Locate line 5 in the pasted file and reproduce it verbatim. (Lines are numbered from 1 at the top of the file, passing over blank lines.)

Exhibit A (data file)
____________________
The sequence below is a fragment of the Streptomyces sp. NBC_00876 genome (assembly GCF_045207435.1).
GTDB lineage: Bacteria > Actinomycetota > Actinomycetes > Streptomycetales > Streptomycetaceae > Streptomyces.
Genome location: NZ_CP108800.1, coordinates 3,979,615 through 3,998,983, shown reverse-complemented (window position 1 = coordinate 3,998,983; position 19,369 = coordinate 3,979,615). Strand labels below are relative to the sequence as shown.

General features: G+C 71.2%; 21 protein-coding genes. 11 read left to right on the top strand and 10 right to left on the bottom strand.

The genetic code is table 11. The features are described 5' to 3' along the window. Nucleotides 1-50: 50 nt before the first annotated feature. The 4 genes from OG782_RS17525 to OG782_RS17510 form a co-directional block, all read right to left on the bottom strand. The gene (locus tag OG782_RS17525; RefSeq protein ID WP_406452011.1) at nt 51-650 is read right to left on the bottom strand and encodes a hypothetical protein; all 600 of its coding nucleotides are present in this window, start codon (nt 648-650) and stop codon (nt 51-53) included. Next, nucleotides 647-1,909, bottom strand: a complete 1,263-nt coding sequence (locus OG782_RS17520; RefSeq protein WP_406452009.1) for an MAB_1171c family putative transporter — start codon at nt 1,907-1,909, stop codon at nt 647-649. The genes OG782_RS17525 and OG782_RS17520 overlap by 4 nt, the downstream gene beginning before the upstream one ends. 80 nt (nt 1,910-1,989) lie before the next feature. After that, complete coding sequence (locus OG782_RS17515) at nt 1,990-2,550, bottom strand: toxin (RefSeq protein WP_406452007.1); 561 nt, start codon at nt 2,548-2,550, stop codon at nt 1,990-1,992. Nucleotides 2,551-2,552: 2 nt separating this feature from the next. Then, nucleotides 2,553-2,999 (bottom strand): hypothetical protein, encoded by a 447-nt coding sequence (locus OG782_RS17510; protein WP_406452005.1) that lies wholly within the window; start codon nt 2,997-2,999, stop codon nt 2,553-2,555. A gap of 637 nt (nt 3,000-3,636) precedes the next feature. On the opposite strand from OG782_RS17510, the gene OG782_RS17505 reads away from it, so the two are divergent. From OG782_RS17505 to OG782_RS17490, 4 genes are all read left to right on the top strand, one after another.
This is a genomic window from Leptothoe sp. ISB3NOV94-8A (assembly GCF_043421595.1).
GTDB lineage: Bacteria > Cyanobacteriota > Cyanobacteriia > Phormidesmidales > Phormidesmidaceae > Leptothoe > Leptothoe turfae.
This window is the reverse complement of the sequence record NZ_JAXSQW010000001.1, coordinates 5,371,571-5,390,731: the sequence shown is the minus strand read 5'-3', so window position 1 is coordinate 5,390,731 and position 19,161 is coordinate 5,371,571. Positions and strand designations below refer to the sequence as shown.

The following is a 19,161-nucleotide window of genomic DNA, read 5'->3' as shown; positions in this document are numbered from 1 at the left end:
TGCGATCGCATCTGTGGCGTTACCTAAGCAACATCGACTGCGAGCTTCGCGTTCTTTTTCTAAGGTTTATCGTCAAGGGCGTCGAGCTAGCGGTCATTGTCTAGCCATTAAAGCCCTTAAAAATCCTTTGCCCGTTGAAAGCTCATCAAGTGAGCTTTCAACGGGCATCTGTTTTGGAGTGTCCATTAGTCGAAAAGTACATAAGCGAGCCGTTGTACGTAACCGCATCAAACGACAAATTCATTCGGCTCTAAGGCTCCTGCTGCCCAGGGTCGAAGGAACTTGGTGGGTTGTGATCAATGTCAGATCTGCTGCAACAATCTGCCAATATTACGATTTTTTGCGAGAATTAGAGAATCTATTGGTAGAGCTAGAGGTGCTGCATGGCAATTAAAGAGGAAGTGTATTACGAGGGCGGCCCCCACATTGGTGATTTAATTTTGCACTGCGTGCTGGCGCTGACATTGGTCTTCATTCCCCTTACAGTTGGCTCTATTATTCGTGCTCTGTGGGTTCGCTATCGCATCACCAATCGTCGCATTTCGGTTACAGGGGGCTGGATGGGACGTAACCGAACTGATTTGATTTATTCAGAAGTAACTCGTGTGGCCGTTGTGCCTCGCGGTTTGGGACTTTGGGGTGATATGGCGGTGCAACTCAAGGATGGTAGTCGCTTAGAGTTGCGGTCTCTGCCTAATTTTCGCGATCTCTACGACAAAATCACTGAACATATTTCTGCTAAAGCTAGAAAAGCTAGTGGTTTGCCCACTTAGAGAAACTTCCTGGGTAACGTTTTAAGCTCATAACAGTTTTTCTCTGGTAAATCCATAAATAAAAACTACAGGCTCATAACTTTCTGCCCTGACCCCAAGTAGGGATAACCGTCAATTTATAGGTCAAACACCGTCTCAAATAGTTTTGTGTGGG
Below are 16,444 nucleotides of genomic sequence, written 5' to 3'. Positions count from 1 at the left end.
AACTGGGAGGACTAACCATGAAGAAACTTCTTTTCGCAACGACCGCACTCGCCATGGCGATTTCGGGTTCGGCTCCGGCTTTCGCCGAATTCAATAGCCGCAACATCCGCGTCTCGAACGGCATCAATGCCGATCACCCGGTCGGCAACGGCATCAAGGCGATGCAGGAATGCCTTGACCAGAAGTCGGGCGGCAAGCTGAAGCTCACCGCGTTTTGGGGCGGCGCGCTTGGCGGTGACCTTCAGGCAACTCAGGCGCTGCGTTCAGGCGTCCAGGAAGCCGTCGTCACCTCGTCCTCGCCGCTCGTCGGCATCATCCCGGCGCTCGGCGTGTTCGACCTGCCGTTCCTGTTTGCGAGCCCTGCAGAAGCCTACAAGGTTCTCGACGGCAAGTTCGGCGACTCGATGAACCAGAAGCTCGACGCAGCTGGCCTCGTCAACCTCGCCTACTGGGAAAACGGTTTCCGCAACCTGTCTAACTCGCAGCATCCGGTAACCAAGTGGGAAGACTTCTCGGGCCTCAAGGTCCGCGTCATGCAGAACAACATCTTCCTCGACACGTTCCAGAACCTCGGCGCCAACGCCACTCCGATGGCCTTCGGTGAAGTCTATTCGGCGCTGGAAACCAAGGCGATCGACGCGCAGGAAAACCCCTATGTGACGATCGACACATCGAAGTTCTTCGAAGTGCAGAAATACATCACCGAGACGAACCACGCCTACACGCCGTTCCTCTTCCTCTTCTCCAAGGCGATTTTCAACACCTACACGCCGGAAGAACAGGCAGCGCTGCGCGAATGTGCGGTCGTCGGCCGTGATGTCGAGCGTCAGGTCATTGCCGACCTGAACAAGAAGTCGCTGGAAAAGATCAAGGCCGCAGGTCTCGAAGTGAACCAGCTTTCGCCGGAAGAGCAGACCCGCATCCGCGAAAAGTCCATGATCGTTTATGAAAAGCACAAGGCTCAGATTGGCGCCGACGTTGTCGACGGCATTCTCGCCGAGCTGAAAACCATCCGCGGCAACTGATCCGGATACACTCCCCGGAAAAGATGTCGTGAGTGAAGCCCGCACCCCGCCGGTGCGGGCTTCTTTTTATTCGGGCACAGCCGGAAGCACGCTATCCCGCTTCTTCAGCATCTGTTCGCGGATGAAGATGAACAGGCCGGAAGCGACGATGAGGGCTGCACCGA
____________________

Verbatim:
The genetic code is table 11. The features are described 5' to 3' along the window. Nucleotides 1-50: 50 nt before the first annotated feature. The 4 genes from OG782_RS17525 to OG782_RS17510 form a co-directional block, all read right to left on the bottom strand. The gene (locus tag OG782_RS17525; RefSeq protein ID WP_406452011.1) at nt 51-650 is read right to left on the bottom strand and encodes a hypothetical protein; all 600 of its coding nucleotides are present in this window, start codon (nt 648-650) and stop codon (nt 51-53) included. Next, nucleotides 647-1,909, bottom strand: a complete 1,263-nt coding sequence (locus OG782_RS17520; RefSeq protein WP_406452009.1) for an MAB_1171c family putative transporter — start codon at nt 1,907-1,909, stop codon at nt 647-649. The genes OG782_RS17525 and OG782_RS17520 overlap by 4 nt, the downstream gene beginning before the upstream one ends. 80 nt (nt 1,910-1,989) lie before the next feature. After that, complete coding sequence (locus OG782_RS17515) at nt 1,990-2,550, bottom strand: toxin (RefSeq protein WP_406452007.1); 561 nt, start codon at nt 2,548-2,550, stop codon at nt 1,990-1,992. Nucleotides 2,551-2,552: 2 nt separating this feature from the next. Then, nucleotides 2,553-2,999 (bottom strand): hypothetical protein, encoded by a 447-nt coding sequence (locus OG782_RS17510; protein WP_406452005.1) that lies wholly within the window; start codon nt 2,997-2,999, stop codon nt 2,553-2,555. A gap of 637 nt (nt 3,000-3,636) precedes the next feature. On the opposite strand from OG782_RS17510, the gene OG782_RS17505 reads away from it, so the two are divergent. From OG782_RS17505 to OG782_RS17490, 4 genes are all read left to right on the top strand, one after another.